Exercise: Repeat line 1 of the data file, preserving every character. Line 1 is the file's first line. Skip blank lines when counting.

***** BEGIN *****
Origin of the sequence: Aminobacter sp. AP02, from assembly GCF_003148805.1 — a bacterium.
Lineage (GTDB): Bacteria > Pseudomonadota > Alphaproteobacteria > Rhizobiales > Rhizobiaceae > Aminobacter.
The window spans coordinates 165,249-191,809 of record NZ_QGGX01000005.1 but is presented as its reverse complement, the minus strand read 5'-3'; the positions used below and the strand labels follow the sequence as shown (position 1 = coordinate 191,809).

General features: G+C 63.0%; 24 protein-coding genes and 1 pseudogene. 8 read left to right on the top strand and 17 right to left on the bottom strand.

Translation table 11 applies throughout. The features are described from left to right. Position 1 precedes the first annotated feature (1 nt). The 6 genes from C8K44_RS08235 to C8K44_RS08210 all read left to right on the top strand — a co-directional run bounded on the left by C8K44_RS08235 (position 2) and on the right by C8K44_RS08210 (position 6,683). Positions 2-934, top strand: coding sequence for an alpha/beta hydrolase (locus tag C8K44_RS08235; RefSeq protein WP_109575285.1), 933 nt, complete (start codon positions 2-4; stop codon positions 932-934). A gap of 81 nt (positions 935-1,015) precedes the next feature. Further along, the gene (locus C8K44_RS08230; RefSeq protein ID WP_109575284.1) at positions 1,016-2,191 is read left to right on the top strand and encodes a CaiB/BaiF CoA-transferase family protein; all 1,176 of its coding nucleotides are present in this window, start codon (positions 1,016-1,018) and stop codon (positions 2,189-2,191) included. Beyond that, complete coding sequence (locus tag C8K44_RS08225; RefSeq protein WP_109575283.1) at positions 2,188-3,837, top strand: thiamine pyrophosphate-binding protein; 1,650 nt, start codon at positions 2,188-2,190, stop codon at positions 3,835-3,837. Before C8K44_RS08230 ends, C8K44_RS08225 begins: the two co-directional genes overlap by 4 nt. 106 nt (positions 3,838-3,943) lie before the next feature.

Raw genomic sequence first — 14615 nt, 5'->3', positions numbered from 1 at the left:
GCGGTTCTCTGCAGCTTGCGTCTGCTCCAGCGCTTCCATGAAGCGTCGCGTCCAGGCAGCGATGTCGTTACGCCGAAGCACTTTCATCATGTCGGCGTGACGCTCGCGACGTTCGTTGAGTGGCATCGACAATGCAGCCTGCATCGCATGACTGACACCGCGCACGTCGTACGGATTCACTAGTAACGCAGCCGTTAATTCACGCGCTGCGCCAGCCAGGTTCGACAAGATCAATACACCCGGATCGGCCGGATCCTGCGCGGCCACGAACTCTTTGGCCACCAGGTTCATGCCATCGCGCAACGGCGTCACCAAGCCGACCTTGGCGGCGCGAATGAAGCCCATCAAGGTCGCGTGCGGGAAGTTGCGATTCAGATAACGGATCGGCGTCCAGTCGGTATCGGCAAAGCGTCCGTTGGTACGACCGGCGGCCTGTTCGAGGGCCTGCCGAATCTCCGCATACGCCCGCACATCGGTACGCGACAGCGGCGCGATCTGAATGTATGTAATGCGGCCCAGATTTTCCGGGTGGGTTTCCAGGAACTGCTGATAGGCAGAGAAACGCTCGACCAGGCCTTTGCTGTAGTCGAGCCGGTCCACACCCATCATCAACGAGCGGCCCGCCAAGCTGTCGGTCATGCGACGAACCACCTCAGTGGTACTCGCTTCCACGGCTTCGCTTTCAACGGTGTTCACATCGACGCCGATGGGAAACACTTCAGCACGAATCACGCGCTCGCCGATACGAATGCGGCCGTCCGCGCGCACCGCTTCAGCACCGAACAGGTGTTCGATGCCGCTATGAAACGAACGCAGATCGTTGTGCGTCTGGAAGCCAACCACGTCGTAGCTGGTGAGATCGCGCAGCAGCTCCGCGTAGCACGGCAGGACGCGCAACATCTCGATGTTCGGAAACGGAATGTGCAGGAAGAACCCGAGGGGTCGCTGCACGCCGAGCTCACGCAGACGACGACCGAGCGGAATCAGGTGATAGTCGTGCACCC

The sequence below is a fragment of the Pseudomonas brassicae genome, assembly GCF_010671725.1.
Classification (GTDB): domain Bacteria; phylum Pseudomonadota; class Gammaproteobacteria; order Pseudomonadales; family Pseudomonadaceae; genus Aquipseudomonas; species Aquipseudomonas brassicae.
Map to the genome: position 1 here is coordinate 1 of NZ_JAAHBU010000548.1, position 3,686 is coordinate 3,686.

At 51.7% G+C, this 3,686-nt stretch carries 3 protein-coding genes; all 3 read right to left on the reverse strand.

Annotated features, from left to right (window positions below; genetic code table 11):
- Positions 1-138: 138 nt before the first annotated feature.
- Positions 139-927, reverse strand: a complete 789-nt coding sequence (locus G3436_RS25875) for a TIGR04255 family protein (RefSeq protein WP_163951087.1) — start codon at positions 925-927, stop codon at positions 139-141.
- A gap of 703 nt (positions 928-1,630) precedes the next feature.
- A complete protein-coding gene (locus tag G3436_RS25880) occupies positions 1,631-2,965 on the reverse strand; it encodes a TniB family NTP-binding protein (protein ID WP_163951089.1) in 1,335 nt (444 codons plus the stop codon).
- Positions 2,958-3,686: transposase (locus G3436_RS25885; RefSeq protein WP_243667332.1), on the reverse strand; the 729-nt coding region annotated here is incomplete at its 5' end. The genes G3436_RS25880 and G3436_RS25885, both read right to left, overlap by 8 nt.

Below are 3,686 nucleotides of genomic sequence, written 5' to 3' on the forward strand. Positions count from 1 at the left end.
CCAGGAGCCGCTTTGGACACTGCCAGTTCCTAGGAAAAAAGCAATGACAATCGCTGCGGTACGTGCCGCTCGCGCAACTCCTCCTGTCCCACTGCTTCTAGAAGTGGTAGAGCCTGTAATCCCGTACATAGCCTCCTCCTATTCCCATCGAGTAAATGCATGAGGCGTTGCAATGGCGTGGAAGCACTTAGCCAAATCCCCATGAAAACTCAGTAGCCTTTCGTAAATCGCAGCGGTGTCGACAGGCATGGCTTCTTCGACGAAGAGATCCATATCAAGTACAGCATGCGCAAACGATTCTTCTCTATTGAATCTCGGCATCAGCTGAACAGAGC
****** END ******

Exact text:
Origin of the sequence: Aminobacter sp. AP02, from assembly GCF_003148805.1 — a bacterium.